I’ll drink to that

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In a long hot Summer such as that which Europe has just ‘enjoyed’, the last thing you need is for your bar of choice to run out of beer. But it happens, and it’s very rarely the result of a global shortage of the amber nectar. Generally, it is because nobody knows at any given moment where any of the millions of kegs are in the supply chain.

It can seem as though beer kegs are as susceptible to alcohol as humans. If they are not being delivered to the wrong door, they are damaging themselves falling into cellars, being kidnapped by students, or left to sleep it off in a field after a late-night open-air function. At least human drunks don’t normally get melted down for their scrap value!

Of course the problem isn’t confined to beer. All forms of mobile asset, from bread trays to roll-cages, pallets to shipping containers, are liable to lead an exciting, unpredictable, expensive, and sometimes tragically short, life.

Managing such assets is rarely part of a manufacturer’s core competence – in many cases they are barely managed at all: providing enough containers available in fit condition to receive new production (which typically means continually buying replacements regardless of how many units are already nominally in the system) is as much as can be hoped for.

Previous solutions have not been entirely successful. Merely shunting the problem on to a 3PL to manage rarely offers an integrated solution that extends the life or much improves the utilisation of the asset. Indeed, the typical 3PL cost-plus fee structure could be said to encourage inefficiency. Similarly, although leasing, rather than owning, the assets (whether managed directly or through a 3PL) may have balance-sheet advantages, but does little to remedy supply-chain deficiencies.

But there is a better way, as demonstrated by companies like Trenstar.

It’s the business model that counts
Over the past year Trenstar has created a pooled keg system for the UK brewing industry which has attracted Carlsberg-Tetley, Scottish Courage, Belhaven and others. The system is based on RFID technology but it is the business model rather than the technology that is of particular interest (although, in passing, the RFID, using Philips passive tags, is pretty clever – most RFID systems don’t really like being attached to large lumps of metal).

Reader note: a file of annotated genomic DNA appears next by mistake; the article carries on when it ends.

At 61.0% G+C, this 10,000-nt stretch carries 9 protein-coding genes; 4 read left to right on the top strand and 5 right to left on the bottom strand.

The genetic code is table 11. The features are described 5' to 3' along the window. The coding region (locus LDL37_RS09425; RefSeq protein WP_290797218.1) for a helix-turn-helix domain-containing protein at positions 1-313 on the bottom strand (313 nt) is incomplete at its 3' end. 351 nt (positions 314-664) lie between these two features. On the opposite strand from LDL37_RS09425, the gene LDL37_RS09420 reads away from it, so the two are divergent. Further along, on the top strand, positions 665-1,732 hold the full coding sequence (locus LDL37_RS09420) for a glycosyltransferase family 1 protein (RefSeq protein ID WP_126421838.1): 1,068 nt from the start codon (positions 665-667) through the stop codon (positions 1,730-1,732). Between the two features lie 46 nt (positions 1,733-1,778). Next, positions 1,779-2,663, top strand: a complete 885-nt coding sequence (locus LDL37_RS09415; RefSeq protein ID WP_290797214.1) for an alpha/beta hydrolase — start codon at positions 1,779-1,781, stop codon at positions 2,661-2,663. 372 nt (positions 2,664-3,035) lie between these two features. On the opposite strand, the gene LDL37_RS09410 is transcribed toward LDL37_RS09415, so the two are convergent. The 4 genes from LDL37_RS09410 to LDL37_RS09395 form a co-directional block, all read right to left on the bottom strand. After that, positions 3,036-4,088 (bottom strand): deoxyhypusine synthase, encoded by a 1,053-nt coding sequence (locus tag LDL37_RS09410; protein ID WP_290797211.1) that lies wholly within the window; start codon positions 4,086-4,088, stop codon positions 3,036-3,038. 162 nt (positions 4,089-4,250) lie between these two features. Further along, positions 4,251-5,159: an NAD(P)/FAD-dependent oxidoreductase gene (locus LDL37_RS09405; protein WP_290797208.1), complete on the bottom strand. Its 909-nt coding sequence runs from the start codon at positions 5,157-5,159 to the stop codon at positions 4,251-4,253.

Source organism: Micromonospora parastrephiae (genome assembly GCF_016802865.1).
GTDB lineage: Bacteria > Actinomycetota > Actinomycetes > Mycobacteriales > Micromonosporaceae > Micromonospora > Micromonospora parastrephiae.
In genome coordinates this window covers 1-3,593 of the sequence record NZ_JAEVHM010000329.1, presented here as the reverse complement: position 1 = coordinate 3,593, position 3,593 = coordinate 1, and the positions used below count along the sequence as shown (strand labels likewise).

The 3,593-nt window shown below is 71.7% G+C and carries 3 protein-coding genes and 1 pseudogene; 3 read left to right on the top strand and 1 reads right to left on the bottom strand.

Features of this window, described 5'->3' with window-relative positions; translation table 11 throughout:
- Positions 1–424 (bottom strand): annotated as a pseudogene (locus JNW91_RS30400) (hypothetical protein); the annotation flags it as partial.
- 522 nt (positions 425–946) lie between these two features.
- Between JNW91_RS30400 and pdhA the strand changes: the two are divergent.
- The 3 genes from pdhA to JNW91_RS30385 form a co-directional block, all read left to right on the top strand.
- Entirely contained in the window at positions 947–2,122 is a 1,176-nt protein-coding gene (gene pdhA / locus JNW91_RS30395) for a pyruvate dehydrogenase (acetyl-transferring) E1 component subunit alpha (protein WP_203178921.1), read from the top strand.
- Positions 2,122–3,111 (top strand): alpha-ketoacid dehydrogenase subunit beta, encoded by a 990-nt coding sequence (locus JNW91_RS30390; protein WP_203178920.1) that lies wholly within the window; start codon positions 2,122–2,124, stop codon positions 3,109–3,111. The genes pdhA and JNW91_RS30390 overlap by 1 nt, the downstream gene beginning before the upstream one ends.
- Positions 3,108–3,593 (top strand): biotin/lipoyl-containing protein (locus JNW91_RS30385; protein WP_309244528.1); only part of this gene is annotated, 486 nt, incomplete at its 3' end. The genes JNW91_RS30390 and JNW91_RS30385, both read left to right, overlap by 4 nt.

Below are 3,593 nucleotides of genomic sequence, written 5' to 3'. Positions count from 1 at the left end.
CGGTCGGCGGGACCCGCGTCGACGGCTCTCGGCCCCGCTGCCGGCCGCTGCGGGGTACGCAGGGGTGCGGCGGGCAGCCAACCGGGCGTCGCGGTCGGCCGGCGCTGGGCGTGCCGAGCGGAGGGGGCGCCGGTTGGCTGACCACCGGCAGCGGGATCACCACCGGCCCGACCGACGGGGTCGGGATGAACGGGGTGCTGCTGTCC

Trenstar has taken ownership of the brewers’ keg stocks – some three million units in 25 variations – and responsibility for managing them through the supply chain and back again. A significant difference from the usual model is that the brewers aren’t paying the usual time-based hire or lease charge; Trenstar is paid on supply chain events (ie the timely delivery of a full keg to a bar, or an empty keg, in appropriate condition, to the washing plant). They don’t get paid for kegs that are sitting abandoned in the middle of a field.

The required close tracking of assets depends on the RFID but, although on a per-unit basis radio tags are now dirt-cheap, the total investment involved is still beyond all but the largest customers. A pooled system on the other hand reduces costs for everyone.

Here are the expected benefits
The advantages claimed by Trenstar are certainly not negligible. CEO Greg Cronin suggests that the European brewing industry could expect inventory and order fulfillment accuracy to improve to 98 per cent from a current average of 85-90 per cent; a 75 per cent improvement in spoilage and waste; a 25 per cent reduction in keg inventory; and a 25 per cent increase in the speed of product through the supply chain. Transport costs could be expected to fall significantly. Of equal attraction, a fixed (though unpredictable) cost, is replaced by a variable cost directly related to the volume of business.

And there are other potential advantages. Reducing the number of keg variants would be one. Brewers or their distributors would find supplying distant, unusual or experimental markets easier, without the worry of how to recover empty assets. Even crime prevention may benefit; a keg in a scrapyard is essentially anonymous but the chip will reveal to a Court where it should have been.

The intoxicated progress of a beer keg around the supply chain is an extreme example, and savings in other fields may not be so dramatic. But Trenstar has successfully applied this approach in sectors from apparel to automotive.

No-one now would countenance the situation that ruled until a few years ago; not knowing to within a few hundred miles where your truck was or what it was doing. Now, efficient asset use is becoming possible at the level of the individual pallet, rollcage – or beer keg.

 

Briefing points

  • RFID technology is now available to allow detailed asset management at the level of the individual container.
  • Traditional forms of outsourcing ownership and/or management of mobile assets do not necessarily incentivise efficient operation.
  • Contracts based on payment per supply chain event, rather than per item, do provide the required incentive
  • Industry-wide pooled systems offer a further level of supplychain simplification and improvement – provided they are open to all, and so are not anti-competitive.

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